Geoffrey S. Lea
Honors in Economics:
An Austrian Analysis of Value-Added Taxation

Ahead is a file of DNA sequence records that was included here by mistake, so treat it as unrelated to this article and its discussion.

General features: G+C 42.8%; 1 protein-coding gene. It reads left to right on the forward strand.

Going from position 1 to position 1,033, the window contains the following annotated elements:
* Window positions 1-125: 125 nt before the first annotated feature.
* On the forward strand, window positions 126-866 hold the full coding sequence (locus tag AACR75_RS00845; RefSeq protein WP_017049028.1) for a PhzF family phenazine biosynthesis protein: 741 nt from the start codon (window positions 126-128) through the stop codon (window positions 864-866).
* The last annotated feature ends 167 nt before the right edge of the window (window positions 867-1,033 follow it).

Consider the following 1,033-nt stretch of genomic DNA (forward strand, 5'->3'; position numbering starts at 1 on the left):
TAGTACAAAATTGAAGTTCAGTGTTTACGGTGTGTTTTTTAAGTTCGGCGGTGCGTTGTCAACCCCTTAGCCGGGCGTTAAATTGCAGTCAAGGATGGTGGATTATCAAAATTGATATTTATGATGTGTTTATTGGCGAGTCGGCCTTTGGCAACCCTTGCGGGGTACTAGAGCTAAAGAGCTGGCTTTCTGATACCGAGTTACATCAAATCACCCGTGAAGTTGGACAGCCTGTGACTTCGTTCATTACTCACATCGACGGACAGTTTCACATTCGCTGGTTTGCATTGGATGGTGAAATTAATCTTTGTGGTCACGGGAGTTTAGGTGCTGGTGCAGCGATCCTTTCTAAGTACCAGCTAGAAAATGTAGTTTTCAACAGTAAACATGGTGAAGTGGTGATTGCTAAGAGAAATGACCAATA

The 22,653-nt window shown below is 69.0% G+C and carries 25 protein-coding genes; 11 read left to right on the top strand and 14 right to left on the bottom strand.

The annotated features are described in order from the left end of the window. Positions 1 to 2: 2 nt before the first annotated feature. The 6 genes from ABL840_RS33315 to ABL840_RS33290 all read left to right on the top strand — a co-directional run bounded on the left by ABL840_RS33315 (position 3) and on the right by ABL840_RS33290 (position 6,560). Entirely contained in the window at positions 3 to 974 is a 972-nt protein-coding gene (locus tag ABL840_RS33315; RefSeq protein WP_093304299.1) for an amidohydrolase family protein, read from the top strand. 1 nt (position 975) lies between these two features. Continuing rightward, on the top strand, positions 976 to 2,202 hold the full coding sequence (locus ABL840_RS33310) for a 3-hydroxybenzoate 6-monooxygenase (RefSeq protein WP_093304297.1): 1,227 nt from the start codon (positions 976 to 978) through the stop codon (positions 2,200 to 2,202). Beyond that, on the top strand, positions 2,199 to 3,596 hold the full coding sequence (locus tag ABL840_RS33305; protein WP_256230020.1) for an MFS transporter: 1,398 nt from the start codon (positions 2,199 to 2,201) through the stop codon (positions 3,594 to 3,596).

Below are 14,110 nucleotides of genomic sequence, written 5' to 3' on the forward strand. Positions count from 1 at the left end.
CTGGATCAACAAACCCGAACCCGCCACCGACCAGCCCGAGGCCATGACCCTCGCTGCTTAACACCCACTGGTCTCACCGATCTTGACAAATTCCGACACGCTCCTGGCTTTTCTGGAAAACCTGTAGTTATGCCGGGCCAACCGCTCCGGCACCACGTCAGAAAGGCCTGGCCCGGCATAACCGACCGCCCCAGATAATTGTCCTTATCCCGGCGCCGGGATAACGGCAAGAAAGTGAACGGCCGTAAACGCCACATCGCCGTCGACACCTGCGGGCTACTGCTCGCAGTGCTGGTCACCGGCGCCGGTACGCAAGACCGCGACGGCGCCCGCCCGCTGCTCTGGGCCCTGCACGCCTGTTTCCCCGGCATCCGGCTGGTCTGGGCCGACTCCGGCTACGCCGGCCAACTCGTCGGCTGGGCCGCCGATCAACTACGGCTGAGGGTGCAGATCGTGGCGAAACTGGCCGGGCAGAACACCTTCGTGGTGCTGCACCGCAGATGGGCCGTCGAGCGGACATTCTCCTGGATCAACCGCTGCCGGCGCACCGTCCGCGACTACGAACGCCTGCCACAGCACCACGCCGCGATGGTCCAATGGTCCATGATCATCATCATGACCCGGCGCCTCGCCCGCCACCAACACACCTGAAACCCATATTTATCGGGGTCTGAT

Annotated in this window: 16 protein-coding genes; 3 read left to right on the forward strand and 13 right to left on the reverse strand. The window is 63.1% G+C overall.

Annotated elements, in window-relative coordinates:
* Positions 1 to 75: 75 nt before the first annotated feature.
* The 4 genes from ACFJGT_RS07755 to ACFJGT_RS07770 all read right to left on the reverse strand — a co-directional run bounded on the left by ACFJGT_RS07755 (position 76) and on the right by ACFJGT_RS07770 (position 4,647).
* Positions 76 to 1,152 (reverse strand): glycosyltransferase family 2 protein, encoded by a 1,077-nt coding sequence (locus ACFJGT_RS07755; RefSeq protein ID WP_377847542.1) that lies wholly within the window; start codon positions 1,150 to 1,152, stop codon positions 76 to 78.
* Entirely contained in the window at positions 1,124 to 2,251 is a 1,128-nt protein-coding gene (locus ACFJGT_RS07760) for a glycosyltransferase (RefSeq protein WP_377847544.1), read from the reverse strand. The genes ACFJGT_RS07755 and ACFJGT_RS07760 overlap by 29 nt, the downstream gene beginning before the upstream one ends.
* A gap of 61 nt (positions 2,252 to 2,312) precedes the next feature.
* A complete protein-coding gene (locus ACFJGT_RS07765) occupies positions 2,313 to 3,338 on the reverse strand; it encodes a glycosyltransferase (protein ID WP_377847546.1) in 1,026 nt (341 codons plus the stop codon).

Capital formation simultaneously allows for complex production and facilitates the production process, inventing the wheel and greasing it at the same time. Just as complex production is impossible without developed capital, a complete understanding of production cannot exist without a deeply rich understanding of capital. Given the varied and inter-temporal nature of capital, the Austrian school’s theories on subjectivity and the market process make it the ideal frame of reference for a cogent analysis of capital. To this end, Garrison’s model of a capital-based macroeconomy is used to test theories about the effects of policy decision on capital formation and the production process. Value added taxation is a tax on consumption long employed in Western Europe. The arguments in favor of such a tax are its flatness and that by taxing consumption, not investment, it will not disrupt savings or investment practices. This piece puts these assertions to the test in light of an Austrian understanding of capital and the production process.